Objectives:

• To use LEDs and the equation  $eV = \frac{hc}{\lambda}$  to estimate the value of Planck constant h.
• To be able to determine the Planck constant using different coloured LEDs.

The Planck constant was introduced by Max Planck back in 1900. The significance of Planck’s constant is that a photons energy (a ‘quanta’ of energy) can be determined by frequency of radiation and Planck’s constant.

The Planck constant can be determined with the use of an LED and power source (as well as an Ammeter and Voltmeter for measurements to be taken). The theory is that with the potential difference up high enough to emit radiation from the LED, the energy the electrons are giving the photons is enough to emit them from the device. Due to the nature of how LED’s work, the potential difference across the LED needs to only just be enough to emit photons. If the e.m.f. supplied to the circuit increases beyond this, the voltage goes on to increasing the current around the circuit and so increases the number of electrons, rather than giving energy to the electrons and therefore photons.

The minimum voltage required to emit a photon from an LED is known as the threshold voltage, this value is partly dependent on the colour of light that the LED is emitting.

A circuit required to determine Planck’s constant could look like one of the following;

The power source is supplying a potential difference of $V = \frac{W}{Q}$ to the LED. If this LED is only just emitting light, the energy supplied from the power source, $W$  is going into the energy of the photons that are being emitted $E = hf$ , we can therefore write;

$V = \frac{hf}{Q}$

Since it is the electrons that are emitting the photons, $Q = e$ ;

$V = \frac{hf}{e}$

Rearranging for  $h$ gives;

$h = \frac{eV}{f}$

So providing the frequency is known, Planck’s constant can be determine. The frequency can be determined using a number of methods; sometimes the supplier will give the frequency of the light, otherwise a data sensor could be used or the methods used in diffraction could be utilised.

Doing this practical with a red LED of wavelength 485 nm gave a p.d. of  1.80 V, substituting these values into an appropriate equation gives;

$h = \frac{eV}{f} = \frac{eV\lambda}{c}$

$h = \frac{1.6 \times 10^{-19} \times 1.80 \ times 685 \times 10^{-9}}{3.00 \times 10^{8}}$

$h = 6.58 \times 10^{-34}$

For one value of voltage and wavelength this is not a bad first result – just 0.81 % off the true value.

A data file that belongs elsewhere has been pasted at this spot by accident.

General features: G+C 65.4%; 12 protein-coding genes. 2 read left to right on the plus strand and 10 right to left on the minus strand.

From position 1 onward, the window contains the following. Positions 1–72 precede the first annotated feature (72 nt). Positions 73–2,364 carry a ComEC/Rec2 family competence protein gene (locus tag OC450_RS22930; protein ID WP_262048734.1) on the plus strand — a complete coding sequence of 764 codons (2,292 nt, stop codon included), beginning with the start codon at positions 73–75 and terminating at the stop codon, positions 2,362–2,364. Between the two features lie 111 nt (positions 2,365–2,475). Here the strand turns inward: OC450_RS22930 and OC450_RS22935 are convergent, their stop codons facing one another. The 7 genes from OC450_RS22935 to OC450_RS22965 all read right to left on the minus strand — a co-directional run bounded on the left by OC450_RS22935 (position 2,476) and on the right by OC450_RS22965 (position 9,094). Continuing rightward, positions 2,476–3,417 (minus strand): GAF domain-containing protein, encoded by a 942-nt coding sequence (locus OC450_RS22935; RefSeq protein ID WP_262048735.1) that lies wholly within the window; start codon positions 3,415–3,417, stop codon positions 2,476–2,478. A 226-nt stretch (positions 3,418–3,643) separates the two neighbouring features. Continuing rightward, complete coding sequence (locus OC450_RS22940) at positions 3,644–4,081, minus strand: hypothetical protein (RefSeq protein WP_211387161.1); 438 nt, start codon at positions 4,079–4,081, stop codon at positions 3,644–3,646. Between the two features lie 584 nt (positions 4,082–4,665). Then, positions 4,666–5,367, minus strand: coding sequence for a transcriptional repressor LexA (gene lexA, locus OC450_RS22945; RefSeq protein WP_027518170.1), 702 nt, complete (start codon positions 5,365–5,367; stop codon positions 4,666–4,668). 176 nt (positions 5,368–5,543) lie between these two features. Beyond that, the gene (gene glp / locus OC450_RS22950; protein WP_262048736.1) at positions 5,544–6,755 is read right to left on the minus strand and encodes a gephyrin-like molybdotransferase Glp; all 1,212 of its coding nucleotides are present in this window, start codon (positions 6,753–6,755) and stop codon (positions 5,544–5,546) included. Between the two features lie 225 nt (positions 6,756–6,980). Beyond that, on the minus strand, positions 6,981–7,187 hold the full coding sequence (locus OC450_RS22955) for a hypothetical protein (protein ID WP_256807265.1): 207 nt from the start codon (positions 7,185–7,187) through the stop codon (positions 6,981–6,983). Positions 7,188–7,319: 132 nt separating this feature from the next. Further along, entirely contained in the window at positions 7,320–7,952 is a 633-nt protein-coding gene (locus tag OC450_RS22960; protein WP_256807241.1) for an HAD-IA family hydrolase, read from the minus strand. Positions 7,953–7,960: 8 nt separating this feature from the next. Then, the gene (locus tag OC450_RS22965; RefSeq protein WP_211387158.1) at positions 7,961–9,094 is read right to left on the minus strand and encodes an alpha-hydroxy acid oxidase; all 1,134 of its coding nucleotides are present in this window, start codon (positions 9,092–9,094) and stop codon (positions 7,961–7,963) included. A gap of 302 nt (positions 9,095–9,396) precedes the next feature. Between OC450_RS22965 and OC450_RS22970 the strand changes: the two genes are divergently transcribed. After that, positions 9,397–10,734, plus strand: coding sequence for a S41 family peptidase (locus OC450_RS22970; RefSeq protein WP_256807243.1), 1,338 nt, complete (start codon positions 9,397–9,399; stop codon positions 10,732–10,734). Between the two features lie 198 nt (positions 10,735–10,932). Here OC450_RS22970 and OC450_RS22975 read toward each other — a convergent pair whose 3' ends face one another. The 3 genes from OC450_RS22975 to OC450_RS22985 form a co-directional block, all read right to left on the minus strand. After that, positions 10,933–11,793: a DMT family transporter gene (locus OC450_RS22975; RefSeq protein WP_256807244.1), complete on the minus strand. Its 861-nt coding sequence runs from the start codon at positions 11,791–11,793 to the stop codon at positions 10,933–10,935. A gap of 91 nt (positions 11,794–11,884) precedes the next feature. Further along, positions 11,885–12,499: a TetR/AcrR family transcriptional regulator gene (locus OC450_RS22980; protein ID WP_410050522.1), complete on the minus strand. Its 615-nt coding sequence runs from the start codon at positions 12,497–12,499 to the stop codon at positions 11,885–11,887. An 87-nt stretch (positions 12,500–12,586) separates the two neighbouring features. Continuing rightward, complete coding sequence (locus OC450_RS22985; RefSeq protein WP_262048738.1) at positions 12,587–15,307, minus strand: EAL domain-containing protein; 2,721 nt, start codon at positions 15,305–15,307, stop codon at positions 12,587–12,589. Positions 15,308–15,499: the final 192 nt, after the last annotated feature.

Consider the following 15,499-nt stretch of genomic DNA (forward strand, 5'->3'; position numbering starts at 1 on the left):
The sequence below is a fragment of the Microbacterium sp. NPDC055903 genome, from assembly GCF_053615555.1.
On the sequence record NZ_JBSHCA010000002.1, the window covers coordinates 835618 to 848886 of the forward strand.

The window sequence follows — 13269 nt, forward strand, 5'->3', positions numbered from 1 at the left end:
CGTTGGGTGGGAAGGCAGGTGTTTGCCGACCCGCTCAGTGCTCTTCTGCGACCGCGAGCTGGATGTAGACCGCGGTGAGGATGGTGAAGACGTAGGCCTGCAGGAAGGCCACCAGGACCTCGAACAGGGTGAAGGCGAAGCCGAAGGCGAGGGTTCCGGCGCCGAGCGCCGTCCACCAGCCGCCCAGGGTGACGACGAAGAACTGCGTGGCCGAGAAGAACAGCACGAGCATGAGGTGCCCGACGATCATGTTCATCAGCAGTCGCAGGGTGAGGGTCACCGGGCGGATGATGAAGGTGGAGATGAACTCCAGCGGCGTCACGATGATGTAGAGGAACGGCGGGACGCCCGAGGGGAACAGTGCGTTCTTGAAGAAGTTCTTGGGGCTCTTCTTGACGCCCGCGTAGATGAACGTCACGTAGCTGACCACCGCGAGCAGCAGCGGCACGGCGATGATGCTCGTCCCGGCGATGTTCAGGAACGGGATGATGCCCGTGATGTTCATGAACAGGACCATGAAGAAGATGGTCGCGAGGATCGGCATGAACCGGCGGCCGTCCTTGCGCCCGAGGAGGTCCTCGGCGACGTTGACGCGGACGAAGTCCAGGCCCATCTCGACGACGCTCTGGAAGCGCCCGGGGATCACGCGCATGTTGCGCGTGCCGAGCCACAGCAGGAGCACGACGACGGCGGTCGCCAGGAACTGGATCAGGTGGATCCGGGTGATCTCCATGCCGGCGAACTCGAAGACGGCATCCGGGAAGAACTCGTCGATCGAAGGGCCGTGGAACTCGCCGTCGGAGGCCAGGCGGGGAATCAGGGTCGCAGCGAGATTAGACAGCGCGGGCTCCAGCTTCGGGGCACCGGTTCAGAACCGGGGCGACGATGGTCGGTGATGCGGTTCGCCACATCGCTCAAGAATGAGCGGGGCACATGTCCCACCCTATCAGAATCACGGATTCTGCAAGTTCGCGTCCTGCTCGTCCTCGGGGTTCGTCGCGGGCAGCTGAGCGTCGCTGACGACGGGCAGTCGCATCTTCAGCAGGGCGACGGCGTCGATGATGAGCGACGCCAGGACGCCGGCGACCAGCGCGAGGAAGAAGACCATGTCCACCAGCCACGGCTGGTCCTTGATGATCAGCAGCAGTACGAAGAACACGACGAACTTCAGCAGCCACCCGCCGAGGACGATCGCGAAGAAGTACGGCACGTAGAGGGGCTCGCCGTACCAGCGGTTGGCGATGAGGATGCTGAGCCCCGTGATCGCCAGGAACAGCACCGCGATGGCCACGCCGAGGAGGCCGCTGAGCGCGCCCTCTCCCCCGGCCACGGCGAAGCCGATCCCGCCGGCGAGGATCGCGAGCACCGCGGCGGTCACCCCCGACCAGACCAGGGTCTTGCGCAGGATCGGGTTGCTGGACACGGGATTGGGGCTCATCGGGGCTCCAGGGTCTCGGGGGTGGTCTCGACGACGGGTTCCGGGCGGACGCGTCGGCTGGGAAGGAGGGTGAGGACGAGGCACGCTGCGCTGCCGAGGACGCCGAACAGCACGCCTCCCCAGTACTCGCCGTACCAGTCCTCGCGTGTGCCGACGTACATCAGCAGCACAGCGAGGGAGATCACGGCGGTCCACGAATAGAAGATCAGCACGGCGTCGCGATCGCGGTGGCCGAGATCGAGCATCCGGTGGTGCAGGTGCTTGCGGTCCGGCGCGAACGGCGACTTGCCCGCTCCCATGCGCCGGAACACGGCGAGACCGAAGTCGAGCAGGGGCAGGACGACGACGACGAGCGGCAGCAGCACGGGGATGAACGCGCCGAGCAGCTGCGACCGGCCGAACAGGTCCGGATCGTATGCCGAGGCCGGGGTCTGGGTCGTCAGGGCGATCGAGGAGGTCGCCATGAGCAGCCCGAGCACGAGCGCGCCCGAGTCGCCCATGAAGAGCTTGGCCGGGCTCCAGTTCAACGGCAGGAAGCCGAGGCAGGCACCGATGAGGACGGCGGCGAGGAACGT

The experiment can be carried out with numerous LED lights (and hence several different wavelengths) and a number of different values for the threshold voltage, $V_{threshold}. With multiple pieces of data, a graph can be drawn to compare the variation of wavelengths to$latex V_{threshold} $’s. $eV = hf = \frac{hc}{\lambda}$ Rearranging for $V$ gives; $V = \frac{hc}{\lambda e}$ Since $c$ and $e$ are constants, providing $h$ is a constant, this arrangement of the equation tells us that a graph of $V$ against $\frac{1}{\lambda}$ should prove to be a straight line; $V = \frac{hc}{e} \times \frac{1}{\lambda}$ $y = m \times x$ As this equation has no y-intercept value, we should expect the line of best fit to pass through the origin. The gradient of a graph of $V$ against $\frac{1}{\lambda}$ will be equal to $\frac{hc}{e}$ . A Planck’s Constant Apparatus kit could also be used to gather the relevant information (an example is in the image below): Using the following data, you can complete the table, draw a graph, determine the gradient and hence identify what Planck’s constant is; The following graph can be drawn from this data; The equation of the line of best fit shown here is $y= 1.247 \times 10^{-6}x - 0.0064$ Based on the equation shown earlier, the line should pass through the origin (which it almost does); $V = \frac{hc}{e} \times \frac{1}{\lambda}$ $y = m \times x$ Using the gradient of the line, $1.247 \times 10^{-6}, Planck's constant can be found. Since$latex \frac{hc}{e} = 1.247 \times 10^{-6}$, this can be rearranged for h;

$h = \frac{1.247 \times 10^{-6} \times e}{c}$

$h = 6.65 \times 10^{-34} Js$

The actual value is $h = 6.63 \times 10^{-34} Js$  so the value calculated here is just 0.3 % off the actual value.

In order to increase accuracy the experiment should be carried out in a darkened room OR the LED should be viewed through a narrow tube so that the observer can identify more precisely when the LED first begins emitting light (with an increasing voltage), this way a more accurate threshold voltage can be determined.

CAUTION – In doing this, the voltage can be turned up to quickly and the LED may illuminate very brightly and directly into the users eye.